The state-funded faith schools that say gay sex is ‘unacceptable’, masturbation 'wrong' and tampons 'inappropriate'

Sex and relationship education policies of state funded faith secondaries highlighted by National Secular Society

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Faith schools are using sex and relationship education policies which describe gay sex as “unacceptable” and that homosexuality itself is “disordered”.

An analysis by the National Secular Society of faith school SRE policies also found schools which teach that extramarital sex, contraception and masturbation are wrong, and that using tampons is inappropriate.

The group has warned that plans to give faith schools leeway to teach “in accordance with their faith” will undermine young people’s right to impartial SRE.

The NSS looked at the websites of 634 state secondary faith schools in England between February and April 2018.

Out of the 334 schools where an SRE policy was found, 77 per cent indicated that SRE is delivered according to the teachings of the school’s religious character.

The analysis found various examples of what the NSS called “bad practice” in SRE.

For example, Holy Trinity Academy – a Catholic faith school in Telford – has a policy which says that gay sex is “unacceptable”.

“Homosexual orientation is distinguished from the evaluation of the sexual activity of homosexual people,” the policy states.

“The latter is deemed unacceptable as it does not respect the complimentary nature of male and female since it lacks the life giving potential to proper sexual love.”

Saint John Bosco College - a Catholic school in Wandsworth, London - has a policy which says that homosexuality itself is “disordered”.

It says: “The number of men and women who have deep-seated homosexual tendencies is not negligible. This inclination, which is objectively disordered, constitutes for most of them a trial.”

Sir Robert Woodard Academy, a school in West Sussex with a Church of England ethos, has a policy which forbids the “promotion of homosexuality”.

It says: “Woodard recognises the need to address homosexuality and the need to provide education related to the spread of HIV/AIDS which will, of necessity, include reference to homosexuals, bisexuals and heterosexuals.

"Woodard and the academy will not permit the promotion of homosexuality. Objective discussion of homosexuality may take place in the classroom.”

Some Catholic faith schools have policies teaching that contraception is wrong.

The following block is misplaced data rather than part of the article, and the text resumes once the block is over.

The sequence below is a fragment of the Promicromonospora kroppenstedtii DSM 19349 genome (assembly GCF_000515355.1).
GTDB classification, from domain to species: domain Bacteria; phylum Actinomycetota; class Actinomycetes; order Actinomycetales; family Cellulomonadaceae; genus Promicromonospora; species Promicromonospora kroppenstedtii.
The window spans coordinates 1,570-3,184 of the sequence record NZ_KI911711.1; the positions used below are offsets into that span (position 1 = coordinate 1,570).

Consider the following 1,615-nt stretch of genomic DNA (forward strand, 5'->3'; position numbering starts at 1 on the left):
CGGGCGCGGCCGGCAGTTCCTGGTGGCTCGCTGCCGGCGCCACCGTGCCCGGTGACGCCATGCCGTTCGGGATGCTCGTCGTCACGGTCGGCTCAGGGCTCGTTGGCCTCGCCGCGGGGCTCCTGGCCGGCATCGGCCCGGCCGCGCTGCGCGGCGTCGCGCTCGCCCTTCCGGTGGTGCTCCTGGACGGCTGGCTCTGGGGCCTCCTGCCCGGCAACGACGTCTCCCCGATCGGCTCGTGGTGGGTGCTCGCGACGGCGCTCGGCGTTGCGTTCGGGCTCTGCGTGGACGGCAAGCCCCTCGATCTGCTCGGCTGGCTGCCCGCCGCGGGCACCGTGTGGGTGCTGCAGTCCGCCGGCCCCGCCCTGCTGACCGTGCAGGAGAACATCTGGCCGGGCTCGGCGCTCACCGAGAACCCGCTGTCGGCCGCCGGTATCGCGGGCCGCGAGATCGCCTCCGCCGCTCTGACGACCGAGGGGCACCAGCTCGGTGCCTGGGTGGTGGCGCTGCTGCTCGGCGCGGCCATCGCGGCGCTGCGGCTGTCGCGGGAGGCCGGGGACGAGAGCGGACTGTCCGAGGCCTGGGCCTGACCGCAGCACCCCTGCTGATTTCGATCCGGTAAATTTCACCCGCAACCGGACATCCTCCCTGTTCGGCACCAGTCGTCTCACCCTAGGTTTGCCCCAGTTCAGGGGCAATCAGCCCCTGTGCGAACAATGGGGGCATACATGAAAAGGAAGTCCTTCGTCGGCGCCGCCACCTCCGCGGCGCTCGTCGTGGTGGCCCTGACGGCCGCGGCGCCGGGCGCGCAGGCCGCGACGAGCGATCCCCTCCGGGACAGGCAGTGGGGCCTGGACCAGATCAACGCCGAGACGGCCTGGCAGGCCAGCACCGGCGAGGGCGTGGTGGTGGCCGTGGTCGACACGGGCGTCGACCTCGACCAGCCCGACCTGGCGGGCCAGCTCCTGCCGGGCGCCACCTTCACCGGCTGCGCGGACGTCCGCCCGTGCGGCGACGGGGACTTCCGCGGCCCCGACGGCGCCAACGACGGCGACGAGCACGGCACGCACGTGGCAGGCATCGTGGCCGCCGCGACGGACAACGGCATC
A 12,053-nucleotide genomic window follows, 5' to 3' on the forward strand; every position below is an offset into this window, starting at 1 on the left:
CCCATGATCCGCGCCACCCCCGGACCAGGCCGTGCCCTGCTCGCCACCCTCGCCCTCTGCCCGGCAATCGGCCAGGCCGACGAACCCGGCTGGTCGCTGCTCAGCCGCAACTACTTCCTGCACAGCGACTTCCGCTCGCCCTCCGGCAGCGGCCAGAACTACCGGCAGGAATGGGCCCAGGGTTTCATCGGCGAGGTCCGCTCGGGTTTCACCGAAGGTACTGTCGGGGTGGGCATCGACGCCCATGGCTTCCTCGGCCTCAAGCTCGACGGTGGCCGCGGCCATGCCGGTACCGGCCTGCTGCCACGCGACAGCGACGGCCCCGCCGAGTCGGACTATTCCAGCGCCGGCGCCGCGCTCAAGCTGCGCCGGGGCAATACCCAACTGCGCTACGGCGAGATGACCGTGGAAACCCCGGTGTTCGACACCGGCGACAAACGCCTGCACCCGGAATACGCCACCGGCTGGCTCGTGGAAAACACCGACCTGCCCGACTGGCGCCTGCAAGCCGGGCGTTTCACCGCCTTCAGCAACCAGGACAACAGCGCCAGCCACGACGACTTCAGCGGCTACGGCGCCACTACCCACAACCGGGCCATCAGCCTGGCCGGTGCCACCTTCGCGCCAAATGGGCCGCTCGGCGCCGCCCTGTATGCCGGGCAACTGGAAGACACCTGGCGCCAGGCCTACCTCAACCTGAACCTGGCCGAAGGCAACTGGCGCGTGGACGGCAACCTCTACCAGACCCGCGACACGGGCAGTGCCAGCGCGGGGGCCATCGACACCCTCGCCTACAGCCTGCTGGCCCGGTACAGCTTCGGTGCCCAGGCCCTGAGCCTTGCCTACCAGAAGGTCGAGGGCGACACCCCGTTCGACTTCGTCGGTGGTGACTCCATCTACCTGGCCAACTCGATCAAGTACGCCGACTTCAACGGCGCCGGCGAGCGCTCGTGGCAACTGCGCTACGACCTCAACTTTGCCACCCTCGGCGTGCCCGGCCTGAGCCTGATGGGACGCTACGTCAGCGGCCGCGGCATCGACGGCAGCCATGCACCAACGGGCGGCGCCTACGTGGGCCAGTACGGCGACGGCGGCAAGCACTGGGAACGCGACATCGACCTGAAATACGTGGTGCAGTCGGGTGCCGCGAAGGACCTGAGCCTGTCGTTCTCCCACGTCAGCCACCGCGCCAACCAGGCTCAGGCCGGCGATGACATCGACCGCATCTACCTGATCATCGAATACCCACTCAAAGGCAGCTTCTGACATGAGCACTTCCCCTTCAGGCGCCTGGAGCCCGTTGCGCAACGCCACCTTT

All Saints Catholic School and Technology College in Dagenham, east London, has a policy which states: “The act of sexual intercourse is also the action through which the human race is continued.

"Therefore, any sexual acts where the creation of new life has been deliberately ruled out – including the use of artificial contraceptives – must be regarded as a wrong use of sex.”

The school’s policy says that the Catholic Church does not recognise divorce: “Based on the Gospel teaching of Jesus ‘What God has joined together let no man put asunder’ the Church does not recognise the breaking of the contract of a valid marriage.”

And the policy also warns against against masturbation. “The Church teaches that masturbation is wrong in that it can be seen as a form of self–indulgence,” it states.

"Masturbation encourages us to live in a fantasy world rather than to find fulfilment through working hard at a relationship in the real world. It can teach us to regard others as sex objects, rather than people in their own right.”

Al-Hijrah School, an Islamic school in Birmingham, appears to discourage the use of tampons.

“Among the various types of pads, tampons may not be appropriate due to insertion,” the school’s policy states.

Last year the government legislated to require all secondary schools in England to teach relationships and sex education, but said “faith schools will continue to be able to teach in accordance with the tenets of their faith”.

However, Stephen Evans, chief executive of the NSS, said that basing SRE on religious scripture “can harm young people”.

“All of our students should have the right to access education that will give them clear and accurate information on topics that are so important to their wellbeing,” he said.

“Our report demonstrates that state-funded faith schools are letting young people down in this respect, and it is important that we protect their right to impartial SRE.”

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